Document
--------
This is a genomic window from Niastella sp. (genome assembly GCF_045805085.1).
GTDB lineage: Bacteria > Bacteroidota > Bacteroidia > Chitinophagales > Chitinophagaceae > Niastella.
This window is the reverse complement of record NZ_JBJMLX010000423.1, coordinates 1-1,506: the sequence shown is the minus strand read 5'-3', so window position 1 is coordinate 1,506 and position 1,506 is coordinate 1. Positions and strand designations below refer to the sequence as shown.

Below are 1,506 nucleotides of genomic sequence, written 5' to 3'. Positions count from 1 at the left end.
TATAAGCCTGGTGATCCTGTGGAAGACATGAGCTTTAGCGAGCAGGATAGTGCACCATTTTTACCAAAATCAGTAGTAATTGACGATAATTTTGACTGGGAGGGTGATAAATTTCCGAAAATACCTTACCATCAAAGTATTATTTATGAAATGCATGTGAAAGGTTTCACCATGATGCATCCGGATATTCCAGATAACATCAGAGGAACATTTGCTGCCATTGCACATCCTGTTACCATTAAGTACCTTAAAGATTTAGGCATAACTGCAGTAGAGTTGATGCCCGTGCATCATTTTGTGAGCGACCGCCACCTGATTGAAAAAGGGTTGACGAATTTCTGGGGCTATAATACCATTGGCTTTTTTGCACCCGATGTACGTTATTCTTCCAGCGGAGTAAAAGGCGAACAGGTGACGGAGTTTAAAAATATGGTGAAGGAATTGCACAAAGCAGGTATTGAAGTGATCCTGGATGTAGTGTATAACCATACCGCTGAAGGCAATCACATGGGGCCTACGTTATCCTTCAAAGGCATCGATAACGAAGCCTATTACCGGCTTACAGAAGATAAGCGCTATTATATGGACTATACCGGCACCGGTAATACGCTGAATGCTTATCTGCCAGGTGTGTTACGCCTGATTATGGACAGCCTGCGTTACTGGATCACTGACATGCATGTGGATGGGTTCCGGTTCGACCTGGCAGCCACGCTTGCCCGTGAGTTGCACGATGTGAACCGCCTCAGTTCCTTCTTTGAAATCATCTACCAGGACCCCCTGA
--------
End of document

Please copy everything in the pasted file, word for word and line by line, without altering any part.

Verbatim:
This is a genomic window from Niastella sp. (genome assembly GCF_045805085.1).
GTDB lineage: Bacteria > Bacteroidota > Bacteroidia > Chitinophagales > Chitinophagaceae > Niastella.
This window is the reverse complement of record NZ_JBJMLX010000423.1, coordinates 1-1,506: the sequence shown is the minus strand read 5'-3', so window position 1 is coordinate 1,506 and position 1,506 is coordinate 1. Positions and strand designations below refer to the sequence as shown.

Below are 1,506 nucleotides of genomic sequence, written 5' to 3'. Positions count from 1 at the left end.
TATAAGCCTGGTGATCCTGTGGAAGACATGAGCTTTAGCGAGCAGGATAGTGCACCATTTTTACCAAAATCAGTAGTAATTGACGATAATTTTGACTGGGAGGGTGATAAATTTCCGAAAATACCTTACCATCAAAGTATTATTTATGAAATGCATGTGAAAGGTTTCACCATGATGCATCCGGATATTCCAGATAACATCAGAGGAACATTTGCTGCCATTGCACATCCTGTTACCATTAAGTACCTTAAAGATTTAGGCATAACTGCAGTAGAGTTGATGCCCGTGCATCATTTTGTGAGCGACCGCCACCTGATTGAAAAAGGGTTGACGAATTTCTGGGGCTATAATACCATTGGCTTTTTTGCACCCGATGTACGTTATTCTTCCAGCGGAGTAAAAGGCGAACAGGTGACGGAGTTTAAAAATATGGTGAAGGAATTGCACAAAGCAGGTATTGAAGTGATCCTGGATGTAGTGTATAACCATACCGCTGAAGGCAATCACATGGGGCCTACGTTATCCTTCAAAGGCATCGATAACGAAGCCTATTACCGGCTTACAGAAGATAAGCGCTATTATATGGACTATACCGGCACCGGTAATACGCTGAATGCTTATCTGCCAGGTGTGTTACGCCTGATTATGGACAGCCTGCGTTACTGGATCACTGACATGCATGTGGATGGGTTCCGGTTCGACCTGGCAGCCACGCTTGCCCGTGAGTTGCACGATGTGAACCGCCTCAGTTCCTTCTTTGAAATCATCTACCAGGACCCCCTGA